Your Buy-Sell Might Be Great If You Die, But What Happens If You Live?

In the previous issue of this newsletter, we looked at what happens to a company when one owner becomes disabled.  In our example, the company had a buy-sell agreement that covered the death of an owner, but failed to adequately address the cash flow implications of a lifetime event (divorce, disability, bankruptcy or retirement of a shareholder).

Few owners (or their advisors) give much thought or analysis to the likelihood of a lifetime transfer. Instead they focus all of their attention on dealing with the least likely event—an owner’s death. Yet, in our experience, lifetime transfers occur much more frequently, and when they do can cause huge problems.

Typically, owners create buy-sell agreements that may work well in the event of a shareholder’s death, but forget that the same provisions (such as a first right of refusal at a pre-determined price should one owner wish to transfer ownership to anyone) will govern in the case of a lifetime transfer. Because these agreements are designed for one event and used for another, the result is, at minimum, an impetus for re-negotiation, and at worst, a nightmare.

Let’s look how two owners’ exclusive focus on death crippled them when the thing they least expected happened.

H&T Custom Tack almost didn’t get out of the corral. Harry and Tom had talked about pooling their resources (Harry’s thriving tack business and Tom’s reputation as one of the best custom saddle makers in Texas) for years when Tom’s twin brother had a heart attack at age 55. Tom realized that life was too short to keep talking about creating a partnership and the two decided to merge their talents at last.

Along with all of the other documents that Tom and Harry’s attorney insisted on was a buy-sell agreement that established the price and the terms of the sale or purchase. Embedded in its creation was the assumption that one of them (probably Tom since he was eight years older than Harry( would die and Harry would purchase Tom’s ownership using life insurance proceeds.

The good news was that Tom answered the wake-up call to improve his life and lifestyle. He not only created a successful company, he replaced his daily drive across town to grab a chicken-fried steak or cheeseburger with brisk walks to the new vegetarian salad joint. He joined his wife for long bike rides on weekends and boasted that he’d never felt better.

The “bad” news was that before either of them could ride off to join the Big Rodeo in the Sky, Harry began to think about retiring and selling out. A quick look at their buy-sell agreement told Harry that he had to sell his stock to Tom based upon the price they had established when they assumed that there would more than adequate funding because of the life insurance policy.

Harry and Tom’s problems were just beginning. Because the price established in their buy-sell agreement had little to do with the fair market value of the company when one of them wanted to sell out, the price the buyer would pay was likely to be substantially higher or lower than the company’s current value. This means that one or the other partner would suffer.


Some owners resolve this problem by agreeing to ignore their buy-sell agreement and to hire a Certified Business Appraiser to establish a fair market value for the company. Harry suggested this route, but Tom insisted that they abide by their original agreement. First, Tom did not want to put a damper on the future growth of the company by siphoning off its cash flow toward Harry’s buy out. Second, the value in the buy-sell agreement was significantly lower than the company’s current value.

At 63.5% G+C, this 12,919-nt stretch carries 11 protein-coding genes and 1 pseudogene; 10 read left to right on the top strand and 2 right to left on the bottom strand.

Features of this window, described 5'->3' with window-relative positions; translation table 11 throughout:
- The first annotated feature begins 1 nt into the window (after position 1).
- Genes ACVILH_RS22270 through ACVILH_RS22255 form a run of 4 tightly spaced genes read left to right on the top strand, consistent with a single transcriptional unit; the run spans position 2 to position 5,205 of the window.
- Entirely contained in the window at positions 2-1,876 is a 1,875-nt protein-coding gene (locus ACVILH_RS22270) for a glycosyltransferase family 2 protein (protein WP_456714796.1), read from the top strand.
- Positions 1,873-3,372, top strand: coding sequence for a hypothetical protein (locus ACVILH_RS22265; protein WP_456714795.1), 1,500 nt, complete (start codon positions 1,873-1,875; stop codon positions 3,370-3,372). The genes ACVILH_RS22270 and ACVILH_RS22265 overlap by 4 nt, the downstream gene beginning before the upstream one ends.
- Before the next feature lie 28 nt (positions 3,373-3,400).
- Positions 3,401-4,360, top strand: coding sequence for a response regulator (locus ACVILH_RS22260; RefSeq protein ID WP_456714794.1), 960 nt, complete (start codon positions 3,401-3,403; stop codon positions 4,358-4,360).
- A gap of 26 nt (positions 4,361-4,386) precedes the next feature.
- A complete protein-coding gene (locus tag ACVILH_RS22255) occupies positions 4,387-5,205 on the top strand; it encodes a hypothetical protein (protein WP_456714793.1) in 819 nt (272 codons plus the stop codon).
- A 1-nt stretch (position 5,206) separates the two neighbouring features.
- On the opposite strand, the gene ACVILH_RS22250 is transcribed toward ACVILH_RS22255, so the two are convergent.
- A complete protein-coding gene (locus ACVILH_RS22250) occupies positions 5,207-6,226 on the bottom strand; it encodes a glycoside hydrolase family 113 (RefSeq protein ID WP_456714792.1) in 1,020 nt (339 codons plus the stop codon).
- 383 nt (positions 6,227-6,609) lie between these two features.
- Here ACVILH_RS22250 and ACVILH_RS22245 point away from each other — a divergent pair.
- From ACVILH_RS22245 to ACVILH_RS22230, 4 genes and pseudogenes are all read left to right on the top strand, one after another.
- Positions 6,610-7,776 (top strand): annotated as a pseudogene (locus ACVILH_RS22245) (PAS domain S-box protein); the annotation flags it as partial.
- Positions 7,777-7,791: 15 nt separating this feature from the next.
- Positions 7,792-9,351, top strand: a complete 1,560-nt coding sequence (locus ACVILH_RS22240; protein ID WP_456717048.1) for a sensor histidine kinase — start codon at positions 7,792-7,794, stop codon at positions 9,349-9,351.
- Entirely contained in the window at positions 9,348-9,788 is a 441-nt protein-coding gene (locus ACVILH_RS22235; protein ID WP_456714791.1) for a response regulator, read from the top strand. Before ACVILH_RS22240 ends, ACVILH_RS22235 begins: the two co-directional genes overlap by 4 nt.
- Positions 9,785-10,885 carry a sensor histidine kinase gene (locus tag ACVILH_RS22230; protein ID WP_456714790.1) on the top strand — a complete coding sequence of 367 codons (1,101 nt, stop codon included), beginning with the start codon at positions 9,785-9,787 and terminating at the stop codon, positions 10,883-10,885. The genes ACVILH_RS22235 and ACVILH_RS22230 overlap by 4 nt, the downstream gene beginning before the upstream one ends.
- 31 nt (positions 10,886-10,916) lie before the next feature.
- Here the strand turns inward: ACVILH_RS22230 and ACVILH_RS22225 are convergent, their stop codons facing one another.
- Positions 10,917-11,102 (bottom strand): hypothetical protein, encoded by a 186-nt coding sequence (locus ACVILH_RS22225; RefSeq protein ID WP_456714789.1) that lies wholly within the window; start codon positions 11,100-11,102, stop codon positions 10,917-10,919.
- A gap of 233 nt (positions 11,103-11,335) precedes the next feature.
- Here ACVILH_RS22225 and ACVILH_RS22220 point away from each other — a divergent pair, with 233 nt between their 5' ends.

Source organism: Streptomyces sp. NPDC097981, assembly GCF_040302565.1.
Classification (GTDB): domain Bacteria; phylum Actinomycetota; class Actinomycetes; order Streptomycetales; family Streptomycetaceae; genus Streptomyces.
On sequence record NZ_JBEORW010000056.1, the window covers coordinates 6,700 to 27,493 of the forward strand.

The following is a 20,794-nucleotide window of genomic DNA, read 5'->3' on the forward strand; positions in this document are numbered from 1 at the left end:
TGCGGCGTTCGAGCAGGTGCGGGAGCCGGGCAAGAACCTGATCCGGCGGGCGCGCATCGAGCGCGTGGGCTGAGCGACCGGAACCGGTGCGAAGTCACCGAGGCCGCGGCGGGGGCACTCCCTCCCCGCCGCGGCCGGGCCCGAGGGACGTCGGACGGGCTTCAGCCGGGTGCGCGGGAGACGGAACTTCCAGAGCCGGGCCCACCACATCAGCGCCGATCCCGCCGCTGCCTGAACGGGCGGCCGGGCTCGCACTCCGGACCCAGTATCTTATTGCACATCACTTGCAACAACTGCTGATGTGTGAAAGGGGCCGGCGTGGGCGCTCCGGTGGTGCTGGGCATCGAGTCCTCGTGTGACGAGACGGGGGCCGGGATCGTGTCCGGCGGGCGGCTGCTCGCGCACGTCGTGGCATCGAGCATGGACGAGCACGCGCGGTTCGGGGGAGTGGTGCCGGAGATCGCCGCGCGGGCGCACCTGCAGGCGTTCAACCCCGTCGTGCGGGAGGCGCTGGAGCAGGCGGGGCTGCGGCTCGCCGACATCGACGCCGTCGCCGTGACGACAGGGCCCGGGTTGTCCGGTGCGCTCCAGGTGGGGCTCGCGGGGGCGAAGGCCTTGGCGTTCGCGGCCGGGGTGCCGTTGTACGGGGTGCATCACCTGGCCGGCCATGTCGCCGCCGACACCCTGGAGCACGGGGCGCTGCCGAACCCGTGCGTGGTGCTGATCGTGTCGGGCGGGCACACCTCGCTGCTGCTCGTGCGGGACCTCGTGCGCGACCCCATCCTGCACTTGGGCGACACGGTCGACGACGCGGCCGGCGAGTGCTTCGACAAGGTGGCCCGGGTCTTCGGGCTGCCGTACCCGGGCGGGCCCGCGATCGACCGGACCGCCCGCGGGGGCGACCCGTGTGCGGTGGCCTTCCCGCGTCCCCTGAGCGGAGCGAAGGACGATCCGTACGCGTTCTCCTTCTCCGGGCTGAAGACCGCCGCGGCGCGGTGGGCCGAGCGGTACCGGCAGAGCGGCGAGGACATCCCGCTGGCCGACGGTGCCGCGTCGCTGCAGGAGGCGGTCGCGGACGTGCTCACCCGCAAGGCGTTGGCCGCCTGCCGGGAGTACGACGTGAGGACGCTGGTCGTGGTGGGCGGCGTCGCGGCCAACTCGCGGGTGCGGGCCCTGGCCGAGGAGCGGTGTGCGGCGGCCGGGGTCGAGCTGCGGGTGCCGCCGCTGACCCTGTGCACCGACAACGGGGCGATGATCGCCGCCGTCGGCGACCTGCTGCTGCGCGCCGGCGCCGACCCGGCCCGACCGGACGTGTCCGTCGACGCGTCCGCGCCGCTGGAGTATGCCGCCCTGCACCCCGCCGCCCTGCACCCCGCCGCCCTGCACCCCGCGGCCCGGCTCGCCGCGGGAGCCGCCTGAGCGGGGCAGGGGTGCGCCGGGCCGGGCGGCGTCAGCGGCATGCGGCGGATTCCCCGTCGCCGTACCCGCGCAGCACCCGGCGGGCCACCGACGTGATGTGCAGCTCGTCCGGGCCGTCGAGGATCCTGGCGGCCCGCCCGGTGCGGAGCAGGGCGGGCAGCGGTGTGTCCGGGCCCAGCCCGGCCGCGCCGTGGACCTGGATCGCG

Harry felt he had proposed a fair alternative, resented Tom’s intransigence and didn’t want to sell his ownership interest for what he believed was an artificially low price. As you can imagine, the two partners stopped speaking.

Harry’s issue with the price was just the first hurdle. Because Harry and Tom had presumed that only death would separate them, they had done no planning to minimize the tax consequences of a lifetime sale. Further, since they assumed that the survivor would use life insurance proceeds (rather than company cash flow) to fund the buyout of the deceased shareholder’s interest, they had established a very short—only four-year—timeframe to pay for the purchase. Finally, their buy/sell included no “forced buyout provision” to resolve irreconcilable differences between the owners.

In short, the only way for Harry to leave the company with the amount of cash he felt he was owed was to die. Until he could do that, he was left owning a company whose performance he had absolutely no reason to improve.

The best, and perhaps only, way to prevent this impasse with your company is to address, today, potential problems caused by a buy-sell agreement drafted years ago for a transfer event (death) that is not the event (lifetime transfer) most likely to occur.

If you suspect that your agreement may be inadequate, review it immediately…before one owner decides it is time to ride off in the sunset.  Please feel free to contact us if you need help identifying and resolving any problems with your current buy-sell agreement.

Subsequent issues of The Exit Planning Review™ provide balanced and advertising-free information about all aspects of Exit Planning. We have newsletter articles and detailed White Papers related to this and other Exit Planning topics. If you have any questions or want additional Exit Planning information, please contact us.